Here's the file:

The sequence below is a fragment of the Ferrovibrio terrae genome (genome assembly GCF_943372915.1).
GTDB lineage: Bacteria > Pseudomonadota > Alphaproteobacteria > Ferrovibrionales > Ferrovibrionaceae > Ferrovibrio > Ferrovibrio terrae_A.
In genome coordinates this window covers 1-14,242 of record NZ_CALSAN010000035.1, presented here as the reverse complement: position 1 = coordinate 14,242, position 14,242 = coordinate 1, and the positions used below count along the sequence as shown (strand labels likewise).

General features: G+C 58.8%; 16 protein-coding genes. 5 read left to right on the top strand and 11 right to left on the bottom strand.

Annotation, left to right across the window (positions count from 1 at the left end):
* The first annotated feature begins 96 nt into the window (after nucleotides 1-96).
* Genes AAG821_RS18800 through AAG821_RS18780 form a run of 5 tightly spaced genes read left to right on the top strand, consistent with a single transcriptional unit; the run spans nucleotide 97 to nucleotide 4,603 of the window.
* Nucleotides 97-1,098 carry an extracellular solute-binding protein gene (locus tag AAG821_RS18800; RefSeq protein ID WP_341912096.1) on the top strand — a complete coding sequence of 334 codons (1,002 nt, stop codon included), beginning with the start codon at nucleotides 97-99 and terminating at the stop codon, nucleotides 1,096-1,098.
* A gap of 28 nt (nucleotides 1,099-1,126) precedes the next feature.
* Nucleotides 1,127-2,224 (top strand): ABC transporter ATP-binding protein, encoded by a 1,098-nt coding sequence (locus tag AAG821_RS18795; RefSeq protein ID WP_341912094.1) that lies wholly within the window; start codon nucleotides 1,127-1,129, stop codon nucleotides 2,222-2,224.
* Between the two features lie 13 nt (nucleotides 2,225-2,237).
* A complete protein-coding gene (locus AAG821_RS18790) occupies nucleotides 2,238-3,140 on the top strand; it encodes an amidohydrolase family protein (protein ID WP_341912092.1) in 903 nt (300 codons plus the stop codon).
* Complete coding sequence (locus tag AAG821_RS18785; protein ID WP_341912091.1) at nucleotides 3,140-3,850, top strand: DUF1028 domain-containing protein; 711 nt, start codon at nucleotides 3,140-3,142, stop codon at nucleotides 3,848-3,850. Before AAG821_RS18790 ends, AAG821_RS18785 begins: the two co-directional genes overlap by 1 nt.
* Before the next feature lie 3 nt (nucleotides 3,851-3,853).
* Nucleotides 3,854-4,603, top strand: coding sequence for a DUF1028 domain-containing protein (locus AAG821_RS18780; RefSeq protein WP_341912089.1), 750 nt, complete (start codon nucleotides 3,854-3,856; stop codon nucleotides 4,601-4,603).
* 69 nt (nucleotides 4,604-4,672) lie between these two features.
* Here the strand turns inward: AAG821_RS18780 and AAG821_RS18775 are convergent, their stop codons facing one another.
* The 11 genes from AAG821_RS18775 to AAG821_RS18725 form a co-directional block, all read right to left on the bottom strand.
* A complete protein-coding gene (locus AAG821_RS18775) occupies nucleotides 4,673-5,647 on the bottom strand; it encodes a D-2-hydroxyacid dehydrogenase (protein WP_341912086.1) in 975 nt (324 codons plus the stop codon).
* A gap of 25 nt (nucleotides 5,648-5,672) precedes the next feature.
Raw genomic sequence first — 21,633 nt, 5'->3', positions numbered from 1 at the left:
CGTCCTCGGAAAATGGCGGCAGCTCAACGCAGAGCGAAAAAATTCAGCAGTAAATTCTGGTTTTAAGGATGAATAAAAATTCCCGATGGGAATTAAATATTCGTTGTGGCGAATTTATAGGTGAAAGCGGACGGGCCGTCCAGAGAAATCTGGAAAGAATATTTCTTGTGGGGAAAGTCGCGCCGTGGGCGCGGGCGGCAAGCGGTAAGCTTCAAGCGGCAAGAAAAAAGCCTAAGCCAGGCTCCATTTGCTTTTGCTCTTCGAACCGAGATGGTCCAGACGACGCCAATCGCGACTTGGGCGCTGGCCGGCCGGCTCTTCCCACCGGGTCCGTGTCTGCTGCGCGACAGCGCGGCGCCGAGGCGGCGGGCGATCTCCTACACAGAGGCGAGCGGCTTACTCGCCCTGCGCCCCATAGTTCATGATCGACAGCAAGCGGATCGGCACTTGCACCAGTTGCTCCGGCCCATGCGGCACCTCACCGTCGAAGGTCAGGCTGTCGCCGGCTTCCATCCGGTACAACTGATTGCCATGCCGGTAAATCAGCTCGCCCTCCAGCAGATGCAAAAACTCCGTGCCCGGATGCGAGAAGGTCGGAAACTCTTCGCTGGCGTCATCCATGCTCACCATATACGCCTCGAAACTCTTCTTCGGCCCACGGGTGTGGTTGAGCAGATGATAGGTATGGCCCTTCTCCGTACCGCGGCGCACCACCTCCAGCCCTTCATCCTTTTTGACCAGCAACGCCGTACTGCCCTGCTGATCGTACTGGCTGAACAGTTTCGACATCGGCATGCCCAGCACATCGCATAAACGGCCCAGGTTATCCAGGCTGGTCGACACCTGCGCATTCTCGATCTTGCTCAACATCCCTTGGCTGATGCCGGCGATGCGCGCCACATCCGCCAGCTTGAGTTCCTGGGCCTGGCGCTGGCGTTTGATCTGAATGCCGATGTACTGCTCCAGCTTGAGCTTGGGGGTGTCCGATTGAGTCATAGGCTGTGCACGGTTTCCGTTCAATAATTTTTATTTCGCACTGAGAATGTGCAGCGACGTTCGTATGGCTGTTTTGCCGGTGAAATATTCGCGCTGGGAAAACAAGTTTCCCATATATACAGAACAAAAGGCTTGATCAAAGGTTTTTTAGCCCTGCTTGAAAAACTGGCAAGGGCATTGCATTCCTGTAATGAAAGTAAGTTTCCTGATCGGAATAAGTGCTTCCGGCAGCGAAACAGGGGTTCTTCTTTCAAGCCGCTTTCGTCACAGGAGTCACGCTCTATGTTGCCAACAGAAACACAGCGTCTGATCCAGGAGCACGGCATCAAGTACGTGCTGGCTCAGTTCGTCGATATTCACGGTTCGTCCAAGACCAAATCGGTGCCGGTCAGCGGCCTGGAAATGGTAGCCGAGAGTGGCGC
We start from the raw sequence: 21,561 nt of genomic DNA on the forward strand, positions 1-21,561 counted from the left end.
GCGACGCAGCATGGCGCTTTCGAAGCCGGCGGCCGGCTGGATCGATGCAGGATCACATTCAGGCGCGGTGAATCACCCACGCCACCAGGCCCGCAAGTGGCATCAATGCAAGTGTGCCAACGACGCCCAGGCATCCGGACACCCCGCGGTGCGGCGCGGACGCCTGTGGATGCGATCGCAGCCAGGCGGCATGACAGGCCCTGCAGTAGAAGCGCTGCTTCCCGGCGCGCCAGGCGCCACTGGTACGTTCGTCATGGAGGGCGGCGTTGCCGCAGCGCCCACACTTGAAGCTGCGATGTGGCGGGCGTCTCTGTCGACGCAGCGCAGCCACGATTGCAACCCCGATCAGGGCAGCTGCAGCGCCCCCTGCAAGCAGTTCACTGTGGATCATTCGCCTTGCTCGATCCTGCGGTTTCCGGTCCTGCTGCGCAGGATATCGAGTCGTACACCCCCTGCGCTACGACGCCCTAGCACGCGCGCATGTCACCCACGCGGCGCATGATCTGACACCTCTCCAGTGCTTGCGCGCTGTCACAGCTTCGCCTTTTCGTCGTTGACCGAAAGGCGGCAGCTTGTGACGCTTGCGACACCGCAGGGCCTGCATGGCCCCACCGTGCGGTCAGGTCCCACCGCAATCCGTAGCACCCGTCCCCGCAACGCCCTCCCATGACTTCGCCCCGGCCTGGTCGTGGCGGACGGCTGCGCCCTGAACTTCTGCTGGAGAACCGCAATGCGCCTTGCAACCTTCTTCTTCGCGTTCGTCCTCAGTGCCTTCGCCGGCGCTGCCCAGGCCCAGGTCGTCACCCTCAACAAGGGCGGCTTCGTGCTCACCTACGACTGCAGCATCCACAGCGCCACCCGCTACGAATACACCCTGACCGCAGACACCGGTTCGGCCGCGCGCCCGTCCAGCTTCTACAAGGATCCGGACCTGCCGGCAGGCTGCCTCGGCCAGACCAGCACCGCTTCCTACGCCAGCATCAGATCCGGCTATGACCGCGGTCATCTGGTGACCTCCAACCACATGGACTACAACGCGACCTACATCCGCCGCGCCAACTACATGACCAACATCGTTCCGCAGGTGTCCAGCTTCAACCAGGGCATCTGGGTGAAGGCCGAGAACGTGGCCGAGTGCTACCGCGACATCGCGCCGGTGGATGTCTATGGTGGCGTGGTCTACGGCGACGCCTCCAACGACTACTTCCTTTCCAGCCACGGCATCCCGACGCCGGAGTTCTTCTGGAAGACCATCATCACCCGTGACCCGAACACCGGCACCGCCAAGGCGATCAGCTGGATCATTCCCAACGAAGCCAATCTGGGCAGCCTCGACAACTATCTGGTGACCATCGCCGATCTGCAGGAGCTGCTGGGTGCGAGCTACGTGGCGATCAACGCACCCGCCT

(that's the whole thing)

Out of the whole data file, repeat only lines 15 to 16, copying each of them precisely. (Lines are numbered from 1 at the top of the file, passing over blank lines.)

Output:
* Nucleotides 3,854-4,603, top strand: coding sequence for a DUF1028 domain-containing protein (locus AAG821_RS18780; RefSeq protein WP_341912089.1), 750 nt, complete (start codon nucleotides 3,854-3,856; stop codon nucleotides 4,601-4,603).
* 69 nt (nucleotides 4,604-4,672) lie between these two features.